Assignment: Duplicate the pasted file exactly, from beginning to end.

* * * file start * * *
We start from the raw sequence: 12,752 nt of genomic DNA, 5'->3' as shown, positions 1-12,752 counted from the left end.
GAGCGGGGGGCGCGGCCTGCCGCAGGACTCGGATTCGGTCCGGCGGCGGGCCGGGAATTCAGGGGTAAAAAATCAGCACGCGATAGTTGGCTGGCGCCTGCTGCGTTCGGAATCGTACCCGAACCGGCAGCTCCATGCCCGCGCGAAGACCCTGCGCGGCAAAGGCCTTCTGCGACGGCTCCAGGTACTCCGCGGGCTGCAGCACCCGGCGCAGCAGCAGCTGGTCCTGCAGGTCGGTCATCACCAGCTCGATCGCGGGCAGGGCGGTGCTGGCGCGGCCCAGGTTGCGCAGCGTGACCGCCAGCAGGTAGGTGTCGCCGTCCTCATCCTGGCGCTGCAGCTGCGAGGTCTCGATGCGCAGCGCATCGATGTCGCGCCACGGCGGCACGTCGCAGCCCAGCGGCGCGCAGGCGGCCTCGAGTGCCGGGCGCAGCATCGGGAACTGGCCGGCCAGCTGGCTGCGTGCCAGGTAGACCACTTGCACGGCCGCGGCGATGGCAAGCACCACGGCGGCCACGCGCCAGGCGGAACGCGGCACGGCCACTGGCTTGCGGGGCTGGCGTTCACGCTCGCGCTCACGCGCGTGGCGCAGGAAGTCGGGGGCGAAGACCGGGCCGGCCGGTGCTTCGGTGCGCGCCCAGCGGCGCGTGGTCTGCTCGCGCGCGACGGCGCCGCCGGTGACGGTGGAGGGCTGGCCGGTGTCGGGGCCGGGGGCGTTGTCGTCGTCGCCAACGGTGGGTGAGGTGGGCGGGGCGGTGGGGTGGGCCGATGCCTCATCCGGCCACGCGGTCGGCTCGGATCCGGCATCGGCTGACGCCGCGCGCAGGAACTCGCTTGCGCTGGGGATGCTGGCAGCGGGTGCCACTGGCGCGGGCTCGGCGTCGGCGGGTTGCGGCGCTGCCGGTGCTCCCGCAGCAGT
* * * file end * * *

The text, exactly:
We start from the raw sequence: 12,752 nt of genomic DNA, 5'->3' as shown, positions 1-12,752 counted from the left end.
GAGCGGGGGGCGCGGCCTGCCGCAGGACTCGGATTCGGTCCGGCGGCGGGCCGGGAATTCAGGGGTAAAAAATCAGCACGCGATAGTTGGCTGGCGCCTGCTGCGTTCGGAATCGTACCCGAACCGGCAGCTCCATGCCCGCGCGAAGACCCTGCGCGGCAAAGGCCTTCTGCGACGGCTCCAGGTACTCCGCGGGCTGCAGCACCCGGCGCAGCAGCAGCTGGTCCTGCAGGTCGGTCATCACCAGCTCGATCGCGGGCAGGGCGGTGCTGGCGCGGCCCAGGTTGCGCAGCGTGACCGCCAGCAGGTAGGTGTCGCCGTCCTCATCCTGGCGCTGCAGCTGCGAGGTCTCGATGCGCAGCGCATCGATGTCGCGCCACGGCGGCACGTCGCAGCCCAGCGGCGCGCAGGCGGCCTCGAGTGCCGGGCGCAGCATCGGGAACTGGCCGGCCAGCTGGCTGCGTGCCAGGTAGACCACTTGCACGGCCGCGGCGATGGCAAGCACCACGGCGGCCACGCGCCAGGCGGAACGCGGCACGGCCACTGGCTTGCGGGGCTGGCGTTCACGCTCGCGCTCACGCGCGTGGCGCAGGAAGTCGGGGGCGAAGACCGGGCCGGCCGGTGCTTCGGTGCGCGCCCAGCGGCGCGTGGTCTGCTCGCGCGCGACGGCGCCGCCGGTGACGGTGGAGGGCTGGCCGGTGTCGGGGCCGGGGGCGTTGTCGTCGTCGCCAACGGTGGGTGAGGTGGGCGGGGCGGTGGGGTGGGCCGATGCCTCATCCGGCCACGCGGTCGGCTCGGATCCGGCATCGGCTGACGCCGCGCGCAGGAACTCGCTTGCGCTGGGGATGCTGGCAGCGGGTGCCACTGGCGCGGGCTCGGCGTCGGCGGGTTGCGGCGCTGCCGGTGCTCCCGCAGCAGT